All four of the Gospels make some reference to the imprisonment of John the Baptist (Matthew 14:3,10; Mark 6:17; Luke 3:20; John 3:24). This must have been a significant and traumatic event for both the disciples of John and the disciples of Jesus.
Mark, the shortest gospel, gives the most complete account of why Herod Antipas arrested and executed John. See Mark 6:17-32.
Josephus, the late first century Jewish historian, includes a long section about John in Antiquities 18:116-119. Perhaps another time we will take a closer look at all of it. For now, I am concerned with the place of execution.
Accordingly he was sent as prisoner, out of Herod’s [Antipas] suspicious temper, to Machaerus [or spell it Macherus], the citadel I before mentioned, and was there put to death. Now the Jews had an opinion that the destruction of this army was sent as a punishment upon Herod, and a mark of God’s displeasure to him. (Antiquities 18:119)
Josephus also records that Herod’s wife, the daughter of Aretas IV, king of Petra (the Nabateans), learned of his plan to divorce her and marry Herodias. Without telling Antipas that she knew, she asked for permission to be sent to Machaerus.I suspect that Herod was glad to get her out-of-town. She was no dummy. She had made arrangements for her father’s army to bring her safely [from Machaerus] to Arabia [perhaps Petra]. This event led to a war between the armies of Aretas and Herod Antipas. Herod’s army was destroyed. See Antiquities 18:109-115 for the full story.
After several years of archaeological work at Machaerus, the Hungarian Archaeological Mission to Machaerus announces discovery of a large mikveh (ritual bath and immersion pool). The best report that I have seen is by Philippe Bohstrom in Haaretz here. He says,
The bath is the biggest of its kind ever found in Jordan. It boasts 12 steps and a reserve pool containing water to fill the pool when its water ran low.
Beyond its sheer dimensions, the architecture closely resembles mikvehs discovered in Qumran, on the other side of the Dead Sea, in Israel, that had previously been considered to be unique.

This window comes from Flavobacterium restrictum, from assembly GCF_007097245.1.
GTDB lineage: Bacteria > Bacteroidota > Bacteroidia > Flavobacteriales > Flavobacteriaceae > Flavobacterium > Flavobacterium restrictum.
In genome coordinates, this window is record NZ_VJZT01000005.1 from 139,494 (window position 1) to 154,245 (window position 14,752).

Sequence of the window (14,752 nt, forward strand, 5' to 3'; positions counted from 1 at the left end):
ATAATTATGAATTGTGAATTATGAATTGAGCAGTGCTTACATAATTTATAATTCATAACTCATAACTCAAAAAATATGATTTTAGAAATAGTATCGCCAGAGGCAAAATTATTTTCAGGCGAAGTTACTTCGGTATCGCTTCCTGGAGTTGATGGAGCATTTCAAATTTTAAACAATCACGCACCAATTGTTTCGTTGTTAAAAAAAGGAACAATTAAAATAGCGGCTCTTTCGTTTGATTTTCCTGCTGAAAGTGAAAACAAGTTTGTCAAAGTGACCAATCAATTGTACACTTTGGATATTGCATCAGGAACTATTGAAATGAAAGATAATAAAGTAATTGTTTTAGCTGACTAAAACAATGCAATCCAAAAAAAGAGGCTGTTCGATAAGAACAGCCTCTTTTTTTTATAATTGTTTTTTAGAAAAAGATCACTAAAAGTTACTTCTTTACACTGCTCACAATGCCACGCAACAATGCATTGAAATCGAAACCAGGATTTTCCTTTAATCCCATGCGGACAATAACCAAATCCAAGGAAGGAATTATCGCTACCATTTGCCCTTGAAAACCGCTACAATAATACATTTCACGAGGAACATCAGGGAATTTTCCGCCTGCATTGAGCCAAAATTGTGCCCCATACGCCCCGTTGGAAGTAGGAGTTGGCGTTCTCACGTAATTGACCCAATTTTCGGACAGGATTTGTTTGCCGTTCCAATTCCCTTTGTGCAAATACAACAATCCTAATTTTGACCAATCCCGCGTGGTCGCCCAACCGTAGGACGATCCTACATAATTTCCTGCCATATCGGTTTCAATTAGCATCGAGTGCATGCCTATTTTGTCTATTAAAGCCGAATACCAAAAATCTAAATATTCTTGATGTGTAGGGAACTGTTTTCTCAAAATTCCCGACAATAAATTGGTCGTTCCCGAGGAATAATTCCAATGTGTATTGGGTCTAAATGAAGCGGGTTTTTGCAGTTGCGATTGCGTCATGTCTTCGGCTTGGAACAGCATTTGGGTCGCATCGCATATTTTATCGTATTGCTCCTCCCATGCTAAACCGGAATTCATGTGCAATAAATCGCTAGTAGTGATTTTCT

The king-size mikveh was found three meters below the royal courtyard, where it had been hidden under 2,000 years of sand and dust. It had originally been equipped with a vaulted stone ceiling.
The director of the Hungarian Archaeological Mission to Machaerus is Dr. Győző Vörös.
The location of the fortress is stunning. Herod the Great built it overlooking the Dead Sea from the east, as he had built a palace and fortress at Masada on the west side of the sea.
This photo gives some idea of the terrain. The citadel is located about 2300 feet above sea level. This would make it about 3600 feet above the Dead Sea.
According to an article in The Jordan Times here,
The excavation team is employing theoretical architectural reconstruction as its first step towards the restoration and presentation of the monument. Through this process, archaeologists were able to reach new findings.
Here is a brief summary about Machaerus.
- Built by Alexander Jannaeus (102-75 B.C.).
- Rebuilt by Herod the Great. This fortress is the eastern parallel to Masada.
- Assigned to Herod Antipas at the death of Herod the Great (4 B.C.).
- Destroyed by the Romans (A.D. 57).
- Occupied by Jewish rebels (A.D. 66).
- Captured by the Romans (A.D. 71).
The photos I have used here have been sized suitable for presentations. These, and others, are found in a higher resolution in the Haaretz article.
If you could use some nice photos of Machaerus to illustrate Bible lessons, I suggest you check out those by David Padfield here. Todd Bolen, at Bible Places Blog, had already posted a photo of the newly excavated Machaerus mikveh last November.
HT: Joseph I. Lauer